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Re: Disk spin down

To: Andy Bennett <andyjpb@xxxxxxxxxxxxxx>
Subject: Re: Disk spin down
From: Dave Chinner <david@xxxxxxxxxxxxx>
Date: Mon, 13 Feb 2012 09:35:11 +1100
Cc: xfs@xxxxxxxxxxx
In-reply-to: <4F382F00.9040100@xxxxxxxxxxxxxx>
References: <4F3803B1.1090205@xxxxxxxxxxxxxx> <20120212200647.GI12836@dastard> <4F382BDF.3070901@xxxxxxxxxxxxxx> <4F382F00.9040100@xxxxxxxxxxxxxx>
User-agent: Mutt/1.5.21 (2010-09-15)
On Sun, Feb 12, 2012 at 09:28:32PM +0000, Andy Bennett wrote:
> Hi,
> 
> >> Seems to me that something is still dirtying an inode regularly.
> >>
> >> Perhaps you need to look at the XFS and writeback event traces to
> >> find out what process is dirtying the inode. trace-cmd is your
> >> friend...
> > 
> > Something like this?
> > 
> > -----
> > echo 1 > /sys/kernel/debug/tracing/events/xfs/enable
> > 
> > echo 0 > /sys/kernel/debug/tracing/events/xfs/enable
> > 
> > more /sys/kernel/debug/tracing/trace
> > -----
> > 
> > 
> > I tried recreating the situation of the last 2 days (clean boot, stopped
> > services) and it's currently quiescing nicely. :-(
> > 
> > I'll keep an eye on it and try to catch it in the act but every time I
> > turn the tracing on the HDD light stays firmly off. :-(
> 
> There is more interesting news already.
> 
> I had used 'hdparm -S 120' to set the spindown_timeout to 10 minutes. It
> appears that that was sticking through a cold boot. Setting that back to
> its previous value of 1 (5 seconds) makes the disk constantly spin up
> and down when I suspect it is idle.

Well, that's kind of important to know.

It takes XFS a minimum of 90s to idle a filesystem properly after
any modification. Setting a spindown time shorter than this will
cause the disk to spin up and down all the time until the filesystem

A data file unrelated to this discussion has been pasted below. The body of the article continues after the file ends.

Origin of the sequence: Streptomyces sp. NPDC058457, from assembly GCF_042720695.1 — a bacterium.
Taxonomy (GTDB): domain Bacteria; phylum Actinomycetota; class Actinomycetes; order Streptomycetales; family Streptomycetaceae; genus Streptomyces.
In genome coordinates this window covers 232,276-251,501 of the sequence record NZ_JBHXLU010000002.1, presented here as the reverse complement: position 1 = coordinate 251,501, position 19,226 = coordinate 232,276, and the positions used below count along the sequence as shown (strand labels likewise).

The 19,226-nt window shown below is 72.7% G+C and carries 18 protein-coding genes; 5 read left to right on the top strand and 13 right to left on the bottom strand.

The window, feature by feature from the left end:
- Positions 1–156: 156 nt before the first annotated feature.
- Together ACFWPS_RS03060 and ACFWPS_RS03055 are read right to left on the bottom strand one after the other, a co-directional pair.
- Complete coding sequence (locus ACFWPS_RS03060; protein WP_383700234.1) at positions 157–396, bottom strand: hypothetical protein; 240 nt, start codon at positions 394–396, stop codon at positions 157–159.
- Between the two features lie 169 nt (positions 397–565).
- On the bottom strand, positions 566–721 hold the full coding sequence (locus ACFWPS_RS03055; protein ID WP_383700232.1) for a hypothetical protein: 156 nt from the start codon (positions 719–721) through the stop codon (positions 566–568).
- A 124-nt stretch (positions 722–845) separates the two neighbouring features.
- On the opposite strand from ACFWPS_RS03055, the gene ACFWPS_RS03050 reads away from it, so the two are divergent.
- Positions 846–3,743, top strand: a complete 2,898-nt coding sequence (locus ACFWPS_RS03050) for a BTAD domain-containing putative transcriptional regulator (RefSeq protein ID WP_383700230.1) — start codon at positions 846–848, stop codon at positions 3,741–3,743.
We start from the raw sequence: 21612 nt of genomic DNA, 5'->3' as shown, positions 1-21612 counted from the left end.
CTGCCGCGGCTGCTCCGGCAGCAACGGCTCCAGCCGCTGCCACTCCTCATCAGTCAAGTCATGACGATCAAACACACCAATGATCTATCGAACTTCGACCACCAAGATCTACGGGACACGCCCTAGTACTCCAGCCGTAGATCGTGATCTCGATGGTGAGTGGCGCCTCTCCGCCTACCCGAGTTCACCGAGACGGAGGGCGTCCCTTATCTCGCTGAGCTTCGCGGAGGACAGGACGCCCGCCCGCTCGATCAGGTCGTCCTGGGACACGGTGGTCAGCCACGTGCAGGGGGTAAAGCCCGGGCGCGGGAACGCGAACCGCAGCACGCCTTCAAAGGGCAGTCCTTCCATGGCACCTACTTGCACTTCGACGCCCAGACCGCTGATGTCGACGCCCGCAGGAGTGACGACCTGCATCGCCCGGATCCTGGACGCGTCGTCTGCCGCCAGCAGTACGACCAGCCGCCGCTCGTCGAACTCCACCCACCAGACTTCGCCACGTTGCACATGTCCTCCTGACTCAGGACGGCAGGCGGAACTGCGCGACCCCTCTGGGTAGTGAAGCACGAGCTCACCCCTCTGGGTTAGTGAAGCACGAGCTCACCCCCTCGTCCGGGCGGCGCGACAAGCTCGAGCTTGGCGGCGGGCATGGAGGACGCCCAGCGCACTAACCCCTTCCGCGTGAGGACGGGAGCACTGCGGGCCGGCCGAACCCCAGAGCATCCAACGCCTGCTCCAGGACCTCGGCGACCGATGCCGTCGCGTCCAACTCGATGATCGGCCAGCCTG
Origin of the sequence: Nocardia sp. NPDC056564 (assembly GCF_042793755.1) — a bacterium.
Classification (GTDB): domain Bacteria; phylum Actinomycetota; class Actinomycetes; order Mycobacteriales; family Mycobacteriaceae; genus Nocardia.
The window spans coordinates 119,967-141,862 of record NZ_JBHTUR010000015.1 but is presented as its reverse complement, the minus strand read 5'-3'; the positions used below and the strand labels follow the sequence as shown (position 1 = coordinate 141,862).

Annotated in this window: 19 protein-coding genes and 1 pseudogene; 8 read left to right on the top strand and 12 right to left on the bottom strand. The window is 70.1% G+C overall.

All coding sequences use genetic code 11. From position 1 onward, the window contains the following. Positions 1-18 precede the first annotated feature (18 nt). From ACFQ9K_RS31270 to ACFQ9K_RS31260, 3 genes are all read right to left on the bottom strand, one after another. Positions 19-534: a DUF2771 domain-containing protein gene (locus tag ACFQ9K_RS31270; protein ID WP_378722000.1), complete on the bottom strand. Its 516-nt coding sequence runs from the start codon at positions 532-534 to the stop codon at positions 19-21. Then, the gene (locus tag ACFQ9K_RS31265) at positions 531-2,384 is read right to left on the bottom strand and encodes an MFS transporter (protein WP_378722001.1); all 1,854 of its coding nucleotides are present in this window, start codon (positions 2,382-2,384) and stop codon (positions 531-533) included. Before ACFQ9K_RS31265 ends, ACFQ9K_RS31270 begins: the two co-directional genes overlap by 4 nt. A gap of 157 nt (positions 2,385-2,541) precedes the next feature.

idles itself.

What else have you tuned on your system?

> I've caught a trace over the course of a few spinup/downs and attached
> it (gzipped as it's 208K unpacked).

Which you've taken about 90s after boot, so while there is probably
still dirty inodes due to the boot process. Indeed:

       flush-8:0-1225  [002]    91.103273: xfs_ilock: dev 8:6 ino 0x80a124 
flags ILOCK_EXCL caller xfs_iomap_write_allocate
       flush-8:0-1225  [002]    91.103287: xfs_perag_get: dev 8:6 agno 2 
refcount 28 caller xfs_bmap_btalloc_nullfb
       flush-8:0-1225  [002]    91.103290: xfs_perag_put: dev 8:6 agno 2 
refcount 27 caller xfs_bmap_btalloc_nullfb
       flush-8:0-1225  [002]    91.103292: xfs_perag_get: dev 8:6 agno 3 
refcount 32 caller xfs_bmap_btalloc_nullfb
       flush-8:0-1225  [002]    91.103293: xfs_perag_put: dev 8:6 agno 3 
refcount 31 caller xfs_bmap_btalloc_nullfb
       flush-8:0-1225  [002]    91.103295: xfs_perag_get: dev 8:6 agno 2 
refcount 28 caller xfs_alloc_vextent

That's data writeback happening, so filesystem idling is still at
least 90s away from this.  So, it's no surprise your disk is
spinning up and down here because there is IO being done every 5-10
seconds which is in the same order of frequency as the IO the system
is issuing....

Cheers,

Dave.
-- 
Dave Chinner
david@xxxxxxxxxxxxx

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